So Congress consulted a Philadelphia artist named William Barton who created a new design that included a golden eagle.  At the time we were still at war with England and the fierce looking bird was deemed an appropriate symbol…with one small change.  The golden eagle also flew over Europe so the federal lawmakers declared that the bird in the seal had to be an American bald eagle.
On June 20, 1782, they approved the design that we recognize today.

From the start, the eagle had been a controversial choice.  Benjamin Franklin was quite vocal in his objection to the selection of the eagle.  He considered it a bird of "bad moral character."  A year after the Treaty of Paris officially ended the war with Great Britain, Franklin argued that the turkey would have been a more appropriate symbol.  "A much more respected bird and a true native of America."

Unfortunately for Franklin, Congress was not convinced and the bald eagle remained our national symbol.

Whereas both the bald eagle and the turkey are native to America, we can't lay exclusive claim to either species since both traditionally ranged in Canada and Mexico as well as the U.S.

And all of this leads us to one important question.  If the turkey had been chosen as our national symbol, what would we serve as our traditional Thanksgiving dinner?

Saturday, November 9, 2013

How To Be A Super Villain: Six Tips For Ruling The World

 This trying to take over the world business isn't as easy as it seems.  Even with legions of henchmen and all kinds of super toys available to you, there's always some superhero out there to thwart your plans just when you're on the verge of success.

If world domination is your goal, here's a list of the top six essentials you'll need for a career as a super villain.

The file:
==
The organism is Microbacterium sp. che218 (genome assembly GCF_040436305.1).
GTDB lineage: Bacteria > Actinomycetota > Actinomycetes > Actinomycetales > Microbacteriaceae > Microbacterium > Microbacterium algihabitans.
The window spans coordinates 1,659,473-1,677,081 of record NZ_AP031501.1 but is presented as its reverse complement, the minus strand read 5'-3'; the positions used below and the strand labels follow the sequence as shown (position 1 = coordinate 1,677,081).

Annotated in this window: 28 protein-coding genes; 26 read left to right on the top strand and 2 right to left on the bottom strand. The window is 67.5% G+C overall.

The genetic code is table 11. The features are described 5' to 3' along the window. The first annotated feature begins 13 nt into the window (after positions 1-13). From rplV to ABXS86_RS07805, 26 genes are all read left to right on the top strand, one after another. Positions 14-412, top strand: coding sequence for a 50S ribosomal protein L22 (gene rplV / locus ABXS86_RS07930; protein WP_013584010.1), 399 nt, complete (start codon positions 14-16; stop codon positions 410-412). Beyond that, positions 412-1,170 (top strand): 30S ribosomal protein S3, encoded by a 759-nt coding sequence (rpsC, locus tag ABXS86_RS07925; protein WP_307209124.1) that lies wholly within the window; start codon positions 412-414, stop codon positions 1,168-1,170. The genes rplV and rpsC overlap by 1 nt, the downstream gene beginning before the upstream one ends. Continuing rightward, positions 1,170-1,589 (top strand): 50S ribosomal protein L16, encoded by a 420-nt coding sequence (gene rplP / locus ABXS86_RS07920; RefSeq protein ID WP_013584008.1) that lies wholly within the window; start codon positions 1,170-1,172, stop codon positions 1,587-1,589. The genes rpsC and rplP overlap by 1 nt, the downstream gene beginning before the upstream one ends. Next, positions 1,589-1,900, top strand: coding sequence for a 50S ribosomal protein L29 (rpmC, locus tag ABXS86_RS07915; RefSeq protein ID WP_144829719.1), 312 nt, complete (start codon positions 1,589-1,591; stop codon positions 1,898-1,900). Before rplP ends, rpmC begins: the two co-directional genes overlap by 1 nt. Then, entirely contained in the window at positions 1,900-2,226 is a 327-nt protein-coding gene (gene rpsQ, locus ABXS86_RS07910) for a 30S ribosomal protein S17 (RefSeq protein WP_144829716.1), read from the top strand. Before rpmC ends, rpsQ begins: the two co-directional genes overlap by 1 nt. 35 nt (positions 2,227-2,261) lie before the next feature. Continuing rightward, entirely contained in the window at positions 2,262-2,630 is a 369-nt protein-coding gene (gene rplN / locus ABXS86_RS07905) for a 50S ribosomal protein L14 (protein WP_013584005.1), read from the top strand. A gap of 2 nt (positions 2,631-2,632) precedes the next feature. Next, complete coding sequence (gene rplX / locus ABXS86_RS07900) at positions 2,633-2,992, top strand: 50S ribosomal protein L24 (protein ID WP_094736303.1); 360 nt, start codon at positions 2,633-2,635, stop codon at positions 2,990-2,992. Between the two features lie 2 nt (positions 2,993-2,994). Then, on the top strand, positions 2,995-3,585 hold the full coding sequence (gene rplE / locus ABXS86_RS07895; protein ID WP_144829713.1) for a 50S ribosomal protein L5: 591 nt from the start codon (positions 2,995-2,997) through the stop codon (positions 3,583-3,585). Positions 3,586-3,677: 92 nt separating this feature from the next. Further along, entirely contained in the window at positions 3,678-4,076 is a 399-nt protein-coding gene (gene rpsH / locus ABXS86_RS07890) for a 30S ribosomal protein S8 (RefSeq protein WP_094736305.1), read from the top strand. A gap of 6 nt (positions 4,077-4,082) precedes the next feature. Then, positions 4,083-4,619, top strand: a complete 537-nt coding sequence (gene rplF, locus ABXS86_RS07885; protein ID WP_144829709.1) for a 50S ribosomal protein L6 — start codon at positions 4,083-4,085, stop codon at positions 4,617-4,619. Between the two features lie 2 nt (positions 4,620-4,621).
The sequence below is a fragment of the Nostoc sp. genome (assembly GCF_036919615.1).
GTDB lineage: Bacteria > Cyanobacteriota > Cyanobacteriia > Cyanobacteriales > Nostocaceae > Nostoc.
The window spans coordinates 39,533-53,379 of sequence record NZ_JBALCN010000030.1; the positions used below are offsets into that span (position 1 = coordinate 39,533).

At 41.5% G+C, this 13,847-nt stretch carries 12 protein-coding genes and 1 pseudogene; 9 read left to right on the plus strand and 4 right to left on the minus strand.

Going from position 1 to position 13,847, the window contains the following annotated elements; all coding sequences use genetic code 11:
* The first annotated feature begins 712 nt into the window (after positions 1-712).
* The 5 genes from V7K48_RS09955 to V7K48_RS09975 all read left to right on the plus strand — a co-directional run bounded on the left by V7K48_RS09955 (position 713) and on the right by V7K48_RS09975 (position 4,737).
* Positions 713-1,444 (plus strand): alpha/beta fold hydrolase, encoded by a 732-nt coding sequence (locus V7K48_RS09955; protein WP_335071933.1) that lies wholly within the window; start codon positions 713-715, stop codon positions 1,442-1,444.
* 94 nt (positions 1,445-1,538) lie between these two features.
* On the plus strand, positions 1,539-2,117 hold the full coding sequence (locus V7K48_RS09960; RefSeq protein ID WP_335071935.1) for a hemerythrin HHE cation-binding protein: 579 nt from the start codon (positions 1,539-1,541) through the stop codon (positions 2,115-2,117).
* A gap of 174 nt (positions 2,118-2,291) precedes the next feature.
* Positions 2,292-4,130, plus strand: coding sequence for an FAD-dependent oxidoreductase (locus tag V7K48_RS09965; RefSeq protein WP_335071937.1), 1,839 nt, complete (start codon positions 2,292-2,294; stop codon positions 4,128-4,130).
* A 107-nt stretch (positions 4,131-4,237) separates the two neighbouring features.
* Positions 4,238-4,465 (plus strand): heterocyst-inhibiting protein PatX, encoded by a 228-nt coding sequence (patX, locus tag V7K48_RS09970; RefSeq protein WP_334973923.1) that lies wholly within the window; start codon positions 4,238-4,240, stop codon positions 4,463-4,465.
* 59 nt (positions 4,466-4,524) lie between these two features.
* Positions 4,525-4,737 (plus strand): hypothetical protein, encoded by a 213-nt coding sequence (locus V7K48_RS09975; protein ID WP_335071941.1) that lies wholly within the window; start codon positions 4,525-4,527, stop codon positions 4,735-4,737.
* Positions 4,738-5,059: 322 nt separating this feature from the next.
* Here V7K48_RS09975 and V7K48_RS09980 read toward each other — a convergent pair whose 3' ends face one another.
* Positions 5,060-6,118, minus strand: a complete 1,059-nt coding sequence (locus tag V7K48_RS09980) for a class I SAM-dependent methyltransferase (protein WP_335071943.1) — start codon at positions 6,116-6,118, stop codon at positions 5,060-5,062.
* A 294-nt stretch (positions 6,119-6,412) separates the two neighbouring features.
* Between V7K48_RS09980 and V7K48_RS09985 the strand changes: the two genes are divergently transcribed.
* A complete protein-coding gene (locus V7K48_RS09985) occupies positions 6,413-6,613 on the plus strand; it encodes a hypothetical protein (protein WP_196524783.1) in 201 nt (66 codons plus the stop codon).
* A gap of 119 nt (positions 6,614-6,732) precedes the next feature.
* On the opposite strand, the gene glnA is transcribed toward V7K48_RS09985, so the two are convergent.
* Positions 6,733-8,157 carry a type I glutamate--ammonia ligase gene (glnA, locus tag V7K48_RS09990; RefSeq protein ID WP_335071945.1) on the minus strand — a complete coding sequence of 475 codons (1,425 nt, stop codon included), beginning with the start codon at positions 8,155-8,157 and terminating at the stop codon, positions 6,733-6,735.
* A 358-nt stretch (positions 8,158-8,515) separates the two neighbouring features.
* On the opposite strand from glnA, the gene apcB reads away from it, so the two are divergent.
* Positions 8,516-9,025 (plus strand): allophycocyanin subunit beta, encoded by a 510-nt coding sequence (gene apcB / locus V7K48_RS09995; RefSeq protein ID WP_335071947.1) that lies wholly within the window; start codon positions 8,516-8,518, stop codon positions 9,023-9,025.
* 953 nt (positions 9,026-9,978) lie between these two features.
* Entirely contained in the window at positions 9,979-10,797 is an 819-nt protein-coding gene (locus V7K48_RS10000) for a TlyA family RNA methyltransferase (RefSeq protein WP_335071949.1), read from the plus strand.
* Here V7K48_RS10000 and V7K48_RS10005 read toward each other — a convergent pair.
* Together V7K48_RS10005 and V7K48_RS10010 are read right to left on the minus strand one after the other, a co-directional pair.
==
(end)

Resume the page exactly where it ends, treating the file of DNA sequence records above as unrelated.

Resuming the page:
Persian Cat (or equally sinister animal adornment)
Why It's Necessary:  A super villain needs to be holding the cat when he makes his grand entrance.  The Persian breed says you're wealthy and that mankind's most aloof creature is no match for your icy resolve.
Who Did It Best:  Ernst Stavro Blofeld, possibly James Bond's greatest enemy, was the trendsetter for many super villain staples.

Bald Head
Why It's Necessary:  Any super villain worthy of the name has a spectacular chrome dome holding his genius brain.
Who Did It Best:  Lex Luthor immediately leaps to mind.

Why It's Essential:  The truth about super villains can be summed up as why have dogs around you if you're going to end up doing your own barking.  The true super villain is too busy creating super plots to take over the world to have time for the minor interruptions such as kidnapping enemies and making Starbucks runs.
Who Did It Best:  Emperor Palpatine and Darth Vader had an army of Stormtroopers to send after the Rebel Alliance.  Of course, that didn't help them win in the end.

Inventive Death Traps
Why It's Essential:  A super villain can't simply kill his adversary, he has to come up with an ingenious method of doing away with him that offers maximum dramatic impact.  Of course, the downside of this is that it gives the hero ample opportunity to escape.
Who Did It Best:  From Blofeld's piranha pool to all the torturous devices Indiana Jones encountered, there are just too many to try to pick only one.

Secret Hideaway
Why It's Essential:  In order to have a dramatic showdown you need to have a suitably impressive backdrop and a secret hideaway is just the place.